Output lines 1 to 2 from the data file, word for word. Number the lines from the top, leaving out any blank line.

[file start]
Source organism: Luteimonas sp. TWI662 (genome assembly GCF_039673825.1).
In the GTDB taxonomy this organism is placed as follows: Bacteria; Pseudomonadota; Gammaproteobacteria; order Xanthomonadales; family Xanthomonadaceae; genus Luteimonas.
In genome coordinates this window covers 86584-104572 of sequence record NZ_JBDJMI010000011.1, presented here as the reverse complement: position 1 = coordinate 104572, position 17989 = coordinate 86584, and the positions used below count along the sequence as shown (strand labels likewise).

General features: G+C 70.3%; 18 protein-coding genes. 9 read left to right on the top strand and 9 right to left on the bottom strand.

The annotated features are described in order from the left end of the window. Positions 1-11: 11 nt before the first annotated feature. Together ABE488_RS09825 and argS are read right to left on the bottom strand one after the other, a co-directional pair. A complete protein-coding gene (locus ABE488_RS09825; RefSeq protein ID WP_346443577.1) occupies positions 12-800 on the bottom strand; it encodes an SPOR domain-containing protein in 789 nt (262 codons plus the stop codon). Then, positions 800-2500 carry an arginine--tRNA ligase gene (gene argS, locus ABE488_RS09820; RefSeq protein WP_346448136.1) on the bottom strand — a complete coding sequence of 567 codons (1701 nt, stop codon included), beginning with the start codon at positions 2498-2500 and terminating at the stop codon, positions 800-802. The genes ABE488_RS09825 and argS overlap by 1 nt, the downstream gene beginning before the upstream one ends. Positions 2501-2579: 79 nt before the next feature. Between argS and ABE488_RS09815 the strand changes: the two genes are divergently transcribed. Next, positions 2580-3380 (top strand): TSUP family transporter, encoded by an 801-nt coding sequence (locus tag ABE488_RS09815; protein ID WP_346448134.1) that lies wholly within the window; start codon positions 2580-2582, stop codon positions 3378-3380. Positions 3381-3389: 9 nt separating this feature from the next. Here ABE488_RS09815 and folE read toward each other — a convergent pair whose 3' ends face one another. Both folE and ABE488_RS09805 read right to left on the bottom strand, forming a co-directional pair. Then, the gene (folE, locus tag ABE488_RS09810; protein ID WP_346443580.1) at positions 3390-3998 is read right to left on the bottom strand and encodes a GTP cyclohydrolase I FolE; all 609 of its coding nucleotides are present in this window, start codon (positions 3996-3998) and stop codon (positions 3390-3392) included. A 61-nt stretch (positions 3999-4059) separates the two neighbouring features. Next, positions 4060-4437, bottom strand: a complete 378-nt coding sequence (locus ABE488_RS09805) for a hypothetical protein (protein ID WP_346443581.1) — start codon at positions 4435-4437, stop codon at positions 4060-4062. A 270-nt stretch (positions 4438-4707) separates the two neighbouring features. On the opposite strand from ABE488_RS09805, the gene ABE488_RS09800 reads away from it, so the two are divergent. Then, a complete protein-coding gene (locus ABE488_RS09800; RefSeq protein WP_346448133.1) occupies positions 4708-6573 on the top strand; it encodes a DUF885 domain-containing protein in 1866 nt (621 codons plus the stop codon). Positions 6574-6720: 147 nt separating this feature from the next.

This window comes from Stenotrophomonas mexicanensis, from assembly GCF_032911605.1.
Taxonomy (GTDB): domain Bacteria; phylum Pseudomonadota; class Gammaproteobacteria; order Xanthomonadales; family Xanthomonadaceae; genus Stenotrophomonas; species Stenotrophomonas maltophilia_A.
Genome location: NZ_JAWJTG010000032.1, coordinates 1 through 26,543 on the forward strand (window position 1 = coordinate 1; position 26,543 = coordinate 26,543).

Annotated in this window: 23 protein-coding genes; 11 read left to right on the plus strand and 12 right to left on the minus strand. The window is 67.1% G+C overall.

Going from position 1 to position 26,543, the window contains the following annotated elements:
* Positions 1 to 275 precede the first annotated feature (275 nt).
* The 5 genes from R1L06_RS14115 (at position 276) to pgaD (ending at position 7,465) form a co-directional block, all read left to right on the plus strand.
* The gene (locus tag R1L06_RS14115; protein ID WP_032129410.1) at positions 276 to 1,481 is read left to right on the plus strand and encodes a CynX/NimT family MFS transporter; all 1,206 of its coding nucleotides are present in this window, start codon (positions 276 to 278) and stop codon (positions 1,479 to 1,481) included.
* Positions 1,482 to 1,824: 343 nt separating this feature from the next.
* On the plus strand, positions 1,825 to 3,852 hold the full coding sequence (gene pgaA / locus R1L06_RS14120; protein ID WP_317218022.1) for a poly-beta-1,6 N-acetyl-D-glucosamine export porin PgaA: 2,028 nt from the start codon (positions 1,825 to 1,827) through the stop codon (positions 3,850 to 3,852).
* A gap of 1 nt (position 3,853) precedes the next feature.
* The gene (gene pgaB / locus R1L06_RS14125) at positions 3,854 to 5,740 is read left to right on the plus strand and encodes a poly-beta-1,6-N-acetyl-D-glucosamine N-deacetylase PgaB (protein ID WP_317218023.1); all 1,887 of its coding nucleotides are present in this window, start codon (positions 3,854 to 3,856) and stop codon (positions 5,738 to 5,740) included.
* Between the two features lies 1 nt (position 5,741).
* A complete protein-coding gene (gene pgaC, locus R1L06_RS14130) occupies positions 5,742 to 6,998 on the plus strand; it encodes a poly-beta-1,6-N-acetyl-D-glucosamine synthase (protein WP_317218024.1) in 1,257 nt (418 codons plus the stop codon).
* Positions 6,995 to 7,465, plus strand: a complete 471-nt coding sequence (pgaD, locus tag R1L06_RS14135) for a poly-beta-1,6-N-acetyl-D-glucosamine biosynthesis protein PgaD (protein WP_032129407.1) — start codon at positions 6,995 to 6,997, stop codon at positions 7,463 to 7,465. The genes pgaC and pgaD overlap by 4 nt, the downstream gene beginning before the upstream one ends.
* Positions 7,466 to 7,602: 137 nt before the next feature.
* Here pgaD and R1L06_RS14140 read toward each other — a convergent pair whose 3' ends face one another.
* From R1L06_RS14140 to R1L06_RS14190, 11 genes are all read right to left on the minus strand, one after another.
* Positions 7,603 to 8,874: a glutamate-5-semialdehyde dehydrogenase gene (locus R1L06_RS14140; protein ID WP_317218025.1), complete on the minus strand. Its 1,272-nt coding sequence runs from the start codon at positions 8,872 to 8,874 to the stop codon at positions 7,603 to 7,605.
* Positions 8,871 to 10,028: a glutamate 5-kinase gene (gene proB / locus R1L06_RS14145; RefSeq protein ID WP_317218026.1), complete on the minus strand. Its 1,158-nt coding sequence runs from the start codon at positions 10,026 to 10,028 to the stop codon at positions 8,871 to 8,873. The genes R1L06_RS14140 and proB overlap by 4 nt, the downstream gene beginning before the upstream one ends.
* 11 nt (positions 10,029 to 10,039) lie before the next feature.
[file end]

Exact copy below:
Source organism: Luteimonas sp. TWI662 (genome assembly GCF_039673825.1).
In the GTDB taxonomy this organism is placed as follows: Bacteria; Pseudomonadota; Gammaproteobacteria; order Xanthomonadales; family Xanthomonadaceae; genus Luteimonas.